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name, to whom he said, in the day of his coming to destroy the Jews, "I never knew you, depart from me, ye that work iniquity." Matt. vii. 21-23. These, we think, were represented by the guest without the wedding garment.' He accepted the invitation to the feast, and mixed with the approved guests; and was detected, exposed and punished because he was not array ed in the dress he should have worn at the feast. The order was given to the servants, to "bind him hand and foot, and take him away, and cast him into outer darkness; there shall be weeping and gnashing of teeth." This was the fate which awaited all the Jews who rejected Jesus Christ. Matt. viii. 12. Luke xiii. 28. It was the fate of those represented by the tares, in the parable of the "tares of the field," Matt. xiii. 42; of the wicked, represented by the bad fish, which were took in the net, xiii. 50; of the unfaithful servant, Matt. xxiv. 51; and of the unprofitable servant, Matt. xxv. 30. In the opinion we have here expressed, that the man without the wedding garment' represented those Jews who had professed to embrace Christ, but were not worthy and faithful disciples, we coincide with Dr. Whitby, to whose observations, which here follow, we invite the attention of the reader. "That this man must represent the Jews is evident, 1st, Because he is cast into outer darkness, where is weeping and gnashing of teeth, which Christ applies to the Jews, the sons of the kingdom, Matt. viii. 12, Luke xiii. 28, whilst the Gentiles are said to come to this supper. 2d, Because the reason assigned for this punishment is that many are called, but few are chosen, ver. 14, which language belongs peculiarly to the Jews. 3d, Christ said in the former chapter, that the kingdom of God should be taken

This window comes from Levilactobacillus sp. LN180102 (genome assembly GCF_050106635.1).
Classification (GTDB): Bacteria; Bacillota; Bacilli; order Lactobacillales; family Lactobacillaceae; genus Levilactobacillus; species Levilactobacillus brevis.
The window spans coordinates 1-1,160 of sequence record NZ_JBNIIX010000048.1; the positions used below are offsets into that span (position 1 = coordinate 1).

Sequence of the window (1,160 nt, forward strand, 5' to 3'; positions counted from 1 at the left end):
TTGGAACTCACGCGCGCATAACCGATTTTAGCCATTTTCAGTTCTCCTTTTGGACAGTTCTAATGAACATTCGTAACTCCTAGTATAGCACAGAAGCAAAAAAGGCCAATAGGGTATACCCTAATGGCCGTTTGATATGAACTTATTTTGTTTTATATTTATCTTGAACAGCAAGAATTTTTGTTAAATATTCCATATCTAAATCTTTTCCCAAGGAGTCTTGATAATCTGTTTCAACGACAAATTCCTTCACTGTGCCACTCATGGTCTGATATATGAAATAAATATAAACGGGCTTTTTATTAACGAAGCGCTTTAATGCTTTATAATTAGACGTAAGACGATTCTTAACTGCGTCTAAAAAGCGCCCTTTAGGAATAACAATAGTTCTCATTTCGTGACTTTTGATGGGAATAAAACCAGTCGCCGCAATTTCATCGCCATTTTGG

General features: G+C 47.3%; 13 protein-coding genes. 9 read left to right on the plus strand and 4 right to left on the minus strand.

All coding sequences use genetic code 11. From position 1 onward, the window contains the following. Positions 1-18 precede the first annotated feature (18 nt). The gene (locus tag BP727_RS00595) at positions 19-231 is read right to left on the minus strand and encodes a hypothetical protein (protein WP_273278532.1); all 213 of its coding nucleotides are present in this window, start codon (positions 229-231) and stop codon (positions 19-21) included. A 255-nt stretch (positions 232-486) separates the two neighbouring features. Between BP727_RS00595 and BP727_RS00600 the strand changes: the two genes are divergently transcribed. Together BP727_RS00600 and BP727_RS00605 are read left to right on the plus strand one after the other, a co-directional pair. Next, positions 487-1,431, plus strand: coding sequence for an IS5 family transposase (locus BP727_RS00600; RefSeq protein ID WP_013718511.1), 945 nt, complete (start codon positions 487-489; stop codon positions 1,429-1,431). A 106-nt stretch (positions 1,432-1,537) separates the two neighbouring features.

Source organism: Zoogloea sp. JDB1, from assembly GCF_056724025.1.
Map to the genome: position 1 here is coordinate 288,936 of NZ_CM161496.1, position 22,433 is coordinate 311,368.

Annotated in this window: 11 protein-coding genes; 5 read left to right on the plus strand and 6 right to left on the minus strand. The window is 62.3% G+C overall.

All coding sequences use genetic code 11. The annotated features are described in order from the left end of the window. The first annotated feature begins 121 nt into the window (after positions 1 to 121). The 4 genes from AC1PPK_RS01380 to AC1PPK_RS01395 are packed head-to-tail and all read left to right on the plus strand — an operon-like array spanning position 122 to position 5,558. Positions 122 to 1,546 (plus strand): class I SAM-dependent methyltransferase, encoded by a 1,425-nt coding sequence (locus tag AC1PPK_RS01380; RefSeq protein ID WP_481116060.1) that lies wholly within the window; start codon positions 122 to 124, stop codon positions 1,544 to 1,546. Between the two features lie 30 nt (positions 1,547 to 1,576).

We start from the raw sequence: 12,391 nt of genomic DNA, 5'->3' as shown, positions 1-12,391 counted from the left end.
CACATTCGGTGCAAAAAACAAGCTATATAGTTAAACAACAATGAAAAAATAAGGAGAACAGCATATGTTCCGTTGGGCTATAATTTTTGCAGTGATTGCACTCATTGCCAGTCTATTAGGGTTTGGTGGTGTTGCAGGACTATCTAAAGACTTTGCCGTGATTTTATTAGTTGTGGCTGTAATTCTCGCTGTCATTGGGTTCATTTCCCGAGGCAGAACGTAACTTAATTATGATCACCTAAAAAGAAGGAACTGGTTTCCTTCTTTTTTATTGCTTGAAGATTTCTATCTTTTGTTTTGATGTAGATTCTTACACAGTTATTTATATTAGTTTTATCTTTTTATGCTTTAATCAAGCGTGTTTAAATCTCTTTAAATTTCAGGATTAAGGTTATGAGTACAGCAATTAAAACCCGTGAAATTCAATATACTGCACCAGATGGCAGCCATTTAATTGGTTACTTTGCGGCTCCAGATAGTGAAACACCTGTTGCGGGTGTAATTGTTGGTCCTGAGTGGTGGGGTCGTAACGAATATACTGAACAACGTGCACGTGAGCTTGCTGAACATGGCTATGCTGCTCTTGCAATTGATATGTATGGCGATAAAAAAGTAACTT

from them; and here proceeding to discourse of the same thing, as appears from the connective partiele, ver. 1 of this chapter, he shews how worthy the Jews would be of this punishment, as being either wholly refractory to God, calling them by his Son to the participation of these blessings, or coming without due preparation, as the false apostles and deceitful workers did, or else by casting off that wedding garment they had once put on, as did those Jews whose charity waxed cold, Matt. xxiv. 10—12., and who being scandalized fell off from the Christian faith: it remains then that these backsliders, or these false apostles, must be the persons represented by the man not having on his wedding garment."